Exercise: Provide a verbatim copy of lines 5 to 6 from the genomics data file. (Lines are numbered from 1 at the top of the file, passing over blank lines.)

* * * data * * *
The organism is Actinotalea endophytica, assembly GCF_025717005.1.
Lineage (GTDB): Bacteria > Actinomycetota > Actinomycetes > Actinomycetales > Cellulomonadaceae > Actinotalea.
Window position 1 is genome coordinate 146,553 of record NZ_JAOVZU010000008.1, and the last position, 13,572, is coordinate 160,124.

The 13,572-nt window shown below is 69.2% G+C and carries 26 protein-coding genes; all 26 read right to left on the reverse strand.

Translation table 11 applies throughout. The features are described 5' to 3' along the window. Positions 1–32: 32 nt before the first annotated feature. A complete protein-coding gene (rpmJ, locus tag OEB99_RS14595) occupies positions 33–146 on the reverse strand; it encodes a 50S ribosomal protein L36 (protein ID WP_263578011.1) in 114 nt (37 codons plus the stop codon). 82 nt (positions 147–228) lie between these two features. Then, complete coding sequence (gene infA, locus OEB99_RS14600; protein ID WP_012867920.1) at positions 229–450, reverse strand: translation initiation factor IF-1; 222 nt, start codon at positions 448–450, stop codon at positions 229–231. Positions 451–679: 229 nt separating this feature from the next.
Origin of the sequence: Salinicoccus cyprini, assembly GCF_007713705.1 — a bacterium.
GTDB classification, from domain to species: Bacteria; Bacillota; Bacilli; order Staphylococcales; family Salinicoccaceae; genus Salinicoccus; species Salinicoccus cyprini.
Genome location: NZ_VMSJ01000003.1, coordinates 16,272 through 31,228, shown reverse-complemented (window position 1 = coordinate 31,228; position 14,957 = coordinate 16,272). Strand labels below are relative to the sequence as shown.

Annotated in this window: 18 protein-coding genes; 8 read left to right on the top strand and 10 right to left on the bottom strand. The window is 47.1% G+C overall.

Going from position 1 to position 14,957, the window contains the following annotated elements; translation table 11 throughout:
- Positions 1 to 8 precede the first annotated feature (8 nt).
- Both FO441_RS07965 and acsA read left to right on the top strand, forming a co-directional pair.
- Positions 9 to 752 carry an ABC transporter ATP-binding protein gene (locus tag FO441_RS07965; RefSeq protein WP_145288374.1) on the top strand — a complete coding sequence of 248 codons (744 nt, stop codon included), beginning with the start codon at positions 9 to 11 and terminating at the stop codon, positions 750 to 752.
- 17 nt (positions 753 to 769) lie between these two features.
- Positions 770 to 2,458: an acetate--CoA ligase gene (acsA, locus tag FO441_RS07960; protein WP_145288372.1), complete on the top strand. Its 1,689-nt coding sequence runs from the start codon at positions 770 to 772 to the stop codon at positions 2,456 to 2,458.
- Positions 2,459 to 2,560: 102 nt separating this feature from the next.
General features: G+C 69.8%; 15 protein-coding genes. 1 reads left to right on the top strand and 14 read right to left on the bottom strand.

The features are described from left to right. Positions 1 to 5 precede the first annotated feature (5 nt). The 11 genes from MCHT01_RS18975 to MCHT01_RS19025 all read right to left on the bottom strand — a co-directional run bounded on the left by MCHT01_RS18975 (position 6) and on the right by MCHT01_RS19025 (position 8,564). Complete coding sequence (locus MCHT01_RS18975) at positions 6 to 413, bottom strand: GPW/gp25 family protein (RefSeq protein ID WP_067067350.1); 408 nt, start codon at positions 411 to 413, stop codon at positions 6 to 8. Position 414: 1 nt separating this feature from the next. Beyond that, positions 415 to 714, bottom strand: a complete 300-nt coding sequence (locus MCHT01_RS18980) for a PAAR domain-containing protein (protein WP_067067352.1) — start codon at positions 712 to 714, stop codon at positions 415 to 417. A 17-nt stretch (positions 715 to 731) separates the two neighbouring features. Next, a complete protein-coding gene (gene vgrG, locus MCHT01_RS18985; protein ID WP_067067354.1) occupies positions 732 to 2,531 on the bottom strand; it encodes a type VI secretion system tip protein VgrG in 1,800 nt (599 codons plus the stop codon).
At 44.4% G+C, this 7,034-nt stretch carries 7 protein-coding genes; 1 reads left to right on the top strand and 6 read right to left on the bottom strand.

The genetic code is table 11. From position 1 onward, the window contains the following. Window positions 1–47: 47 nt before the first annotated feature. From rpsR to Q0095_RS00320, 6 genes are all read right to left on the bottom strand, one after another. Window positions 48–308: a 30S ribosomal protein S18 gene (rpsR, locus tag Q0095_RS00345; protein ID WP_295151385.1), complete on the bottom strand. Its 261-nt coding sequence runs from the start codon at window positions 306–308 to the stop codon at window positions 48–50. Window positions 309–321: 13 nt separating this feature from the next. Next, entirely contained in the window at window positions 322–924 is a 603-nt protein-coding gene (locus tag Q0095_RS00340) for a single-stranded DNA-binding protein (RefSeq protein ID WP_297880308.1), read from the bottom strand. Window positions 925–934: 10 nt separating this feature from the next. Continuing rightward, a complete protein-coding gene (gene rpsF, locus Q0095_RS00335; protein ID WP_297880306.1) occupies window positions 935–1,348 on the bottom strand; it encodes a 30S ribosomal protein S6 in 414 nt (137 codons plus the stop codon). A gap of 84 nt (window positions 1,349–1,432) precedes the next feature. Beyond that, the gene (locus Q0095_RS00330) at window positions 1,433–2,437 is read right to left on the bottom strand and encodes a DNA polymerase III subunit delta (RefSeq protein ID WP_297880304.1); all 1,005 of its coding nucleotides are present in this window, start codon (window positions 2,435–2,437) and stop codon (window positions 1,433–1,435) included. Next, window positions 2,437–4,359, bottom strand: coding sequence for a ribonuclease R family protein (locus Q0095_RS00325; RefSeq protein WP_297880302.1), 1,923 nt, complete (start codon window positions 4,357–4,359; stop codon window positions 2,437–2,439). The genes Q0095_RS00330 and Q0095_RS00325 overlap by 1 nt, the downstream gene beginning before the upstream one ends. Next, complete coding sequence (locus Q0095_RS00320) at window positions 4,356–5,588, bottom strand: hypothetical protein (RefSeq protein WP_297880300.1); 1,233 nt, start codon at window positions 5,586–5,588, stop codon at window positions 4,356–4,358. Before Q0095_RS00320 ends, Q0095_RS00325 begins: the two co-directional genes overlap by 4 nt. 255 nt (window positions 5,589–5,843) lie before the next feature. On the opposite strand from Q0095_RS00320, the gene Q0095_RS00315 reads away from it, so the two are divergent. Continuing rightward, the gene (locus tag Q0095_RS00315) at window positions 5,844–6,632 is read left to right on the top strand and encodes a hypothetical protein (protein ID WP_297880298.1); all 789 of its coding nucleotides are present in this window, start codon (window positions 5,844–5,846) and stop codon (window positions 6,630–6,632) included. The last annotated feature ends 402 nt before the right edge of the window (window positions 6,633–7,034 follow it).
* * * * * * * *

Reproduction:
Translation table 11 applies throughout. The features are described 5' to 3' along the window. Positions 1–32: 32 nt before the first annotated feature. A complete protein-coding gene (rpmJ, locus tag OEB99_RS14595) occupies positions 33–146 on the reverse strand; it encodes a 50S ribosomal protein L36 (protein ID WP_263578011.1) in 114 nt (37 codons plus the stop codon). 82 nt (positions 147–228) lie between these two features. Then, complete coding sequence (gene infA, locus OEB99_RS14600; protein ID WP_012867920.1) at positions 229–450, reverse strand: translation initiation factor IF-1; 222 nt, start codon at positions 448–450, stop codon at positions 229–231. Positions 451–679: 229 nt separating this feature from the next.
Origin of the sequence: Salinicoccus cyprini, assembly GCF_007713705.1 — a bacterium.